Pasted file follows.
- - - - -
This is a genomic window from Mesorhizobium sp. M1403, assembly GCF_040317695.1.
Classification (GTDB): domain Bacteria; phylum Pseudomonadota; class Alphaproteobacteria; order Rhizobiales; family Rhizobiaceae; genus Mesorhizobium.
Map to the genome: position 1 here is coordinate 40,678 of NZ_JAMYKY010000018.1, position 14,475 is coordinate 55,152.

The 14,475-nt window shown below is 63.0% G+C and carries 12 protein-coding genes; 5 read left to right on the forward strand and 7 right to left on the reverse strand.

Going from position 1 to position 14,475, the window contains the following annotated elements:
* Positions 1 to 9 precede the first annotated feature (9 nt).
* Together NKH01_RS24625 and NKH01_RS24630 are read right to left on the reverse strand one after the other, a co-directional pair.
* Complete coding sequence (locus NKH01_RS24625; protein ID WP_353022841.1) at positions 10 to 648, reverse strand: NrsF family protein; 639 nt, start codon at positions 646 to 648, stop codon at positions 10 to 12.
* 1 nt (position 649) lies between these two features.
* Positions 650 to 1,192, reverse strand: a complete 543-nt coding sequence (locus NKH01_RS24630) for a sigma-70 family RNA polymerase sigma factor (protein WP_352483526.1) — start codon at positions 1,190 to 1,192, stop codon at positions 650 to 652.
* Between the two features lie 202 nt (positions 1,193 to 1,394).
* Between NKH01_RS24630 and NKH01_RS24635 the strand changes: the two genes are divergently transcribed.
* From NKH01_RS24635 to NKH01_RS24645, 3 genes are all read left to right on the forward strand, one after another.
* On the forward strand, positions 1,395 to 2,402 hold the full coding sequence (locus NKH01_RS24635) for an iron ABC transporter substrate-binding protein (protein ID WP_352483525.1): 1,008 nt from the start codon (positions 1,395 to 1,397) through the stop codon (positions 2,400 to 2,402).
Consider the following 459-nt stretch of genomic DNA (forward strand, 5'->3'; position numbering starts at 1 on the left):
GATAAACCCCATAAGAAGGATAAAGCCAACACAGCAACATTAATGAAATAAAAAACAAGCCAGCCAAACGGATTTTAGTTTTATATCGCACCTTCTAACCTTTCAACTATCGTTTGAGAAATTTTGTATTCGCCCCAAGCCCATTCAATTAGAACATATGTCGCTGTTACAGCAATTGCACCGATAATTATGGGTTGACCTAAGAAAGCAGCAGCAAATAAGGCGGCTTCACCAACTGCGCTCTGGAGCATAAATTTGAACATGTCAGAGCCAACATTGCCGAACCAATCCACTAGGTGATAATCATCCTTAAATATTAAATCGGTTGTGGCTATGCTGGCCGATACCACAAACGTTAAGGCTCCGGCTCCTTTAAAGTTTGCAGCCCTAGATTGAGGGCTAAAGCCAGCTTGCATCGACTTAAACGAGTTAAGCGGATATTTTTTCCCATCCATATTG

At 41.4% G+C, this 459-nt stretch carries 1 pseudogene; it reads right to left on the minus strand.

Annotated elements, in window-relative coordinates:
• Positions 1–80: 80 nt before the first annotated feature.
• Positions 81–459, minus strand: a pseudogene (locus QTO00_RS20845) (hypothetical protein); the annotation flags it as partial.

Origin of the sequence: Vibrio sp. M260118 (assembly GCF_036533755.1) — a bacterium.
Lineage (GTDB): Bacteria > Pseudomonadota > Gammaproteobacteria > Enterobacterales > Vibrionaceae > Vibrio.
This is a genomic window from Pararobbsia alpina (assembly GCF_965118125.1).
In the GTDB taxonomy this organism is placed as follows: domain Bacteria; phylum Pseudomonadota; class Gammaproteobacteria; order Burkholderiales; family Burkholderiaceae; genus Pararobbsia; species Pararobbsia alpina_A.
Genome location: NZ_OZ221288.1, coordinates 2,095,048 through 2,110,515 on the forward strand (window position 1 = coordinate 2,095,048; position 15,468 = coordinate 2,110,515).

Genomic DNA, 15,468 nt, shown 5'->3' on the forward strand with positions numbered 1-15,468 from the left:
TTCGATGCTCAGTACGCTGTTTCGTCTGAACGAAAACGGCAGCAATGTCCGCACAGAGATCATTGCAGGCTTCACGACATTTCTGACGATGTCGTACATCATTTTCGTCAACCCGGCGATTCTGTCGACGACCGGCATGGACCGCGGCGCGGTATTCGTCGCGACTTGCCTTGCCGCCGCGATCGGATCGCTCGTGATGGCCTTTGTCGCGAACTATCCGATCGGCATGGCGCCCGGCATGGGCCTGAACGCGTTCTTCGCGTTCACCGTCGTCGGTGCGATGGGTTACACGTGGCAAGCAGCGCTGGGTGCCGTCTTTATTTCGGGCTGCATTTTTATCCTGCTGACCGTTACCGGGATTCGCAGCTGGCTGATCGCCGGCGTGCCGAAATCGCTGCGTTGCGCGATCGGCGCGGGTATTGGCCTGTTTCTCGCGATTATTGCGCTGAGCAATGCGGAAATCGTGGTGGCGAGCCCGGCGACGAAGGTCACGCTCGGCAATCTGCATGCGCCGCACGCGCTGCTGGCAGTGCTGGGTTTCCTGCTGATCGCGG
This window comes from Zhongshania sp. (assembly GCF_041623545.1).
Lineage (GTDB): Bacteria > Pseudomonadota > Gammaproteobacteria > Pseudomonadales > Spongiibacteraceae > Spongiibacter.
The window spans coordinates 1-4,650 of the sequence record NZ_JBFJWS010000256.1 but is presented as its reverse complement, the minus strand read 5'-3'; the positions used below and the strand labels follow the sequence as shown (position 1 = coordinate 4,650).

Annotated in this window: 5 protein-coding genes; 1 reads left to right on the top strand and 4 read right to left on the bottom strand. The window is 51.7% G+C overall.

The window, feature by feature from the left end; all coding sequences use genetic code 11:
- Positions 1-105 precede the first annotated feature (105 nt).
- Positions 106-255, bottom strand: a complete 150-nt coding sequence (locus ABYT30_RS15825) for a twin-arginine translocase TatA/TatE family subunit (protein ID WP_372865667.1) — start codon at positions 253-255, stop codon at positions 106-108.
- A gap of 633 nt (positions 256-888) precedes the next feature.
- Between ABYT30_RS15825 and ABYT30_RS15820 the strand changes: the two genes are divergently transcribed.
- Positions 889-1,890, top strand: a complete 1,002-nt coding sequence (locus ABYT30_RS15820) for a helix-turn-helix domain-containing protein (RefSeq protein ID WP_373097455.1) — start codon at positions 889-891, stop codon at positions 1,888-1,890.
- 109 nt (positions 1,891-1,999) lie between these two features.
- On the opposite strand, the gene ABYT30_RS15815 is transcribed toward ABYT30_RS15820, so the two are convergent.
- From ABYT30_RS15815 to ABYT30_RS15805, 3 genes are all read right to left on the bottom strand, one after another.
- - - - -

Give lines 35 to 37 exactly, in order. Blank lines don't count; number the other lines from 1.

- A gap of 633 nt (positions 256-888) precedes the next feature.
- Between ABYT30_RS15825 and ABYT30_RS15820 the strand changes: the two genes are divergently transcribed.
- Positions 889-1,890, top strand: a complete 1,002-nt coding sequence (locus ABYT30_RS15820) for a helix-turn-helix domain-containing protein (RefSeq protein ID WP_373097455.1) — start codon at positions 889-891, stop codon at positions 1,888-1,890.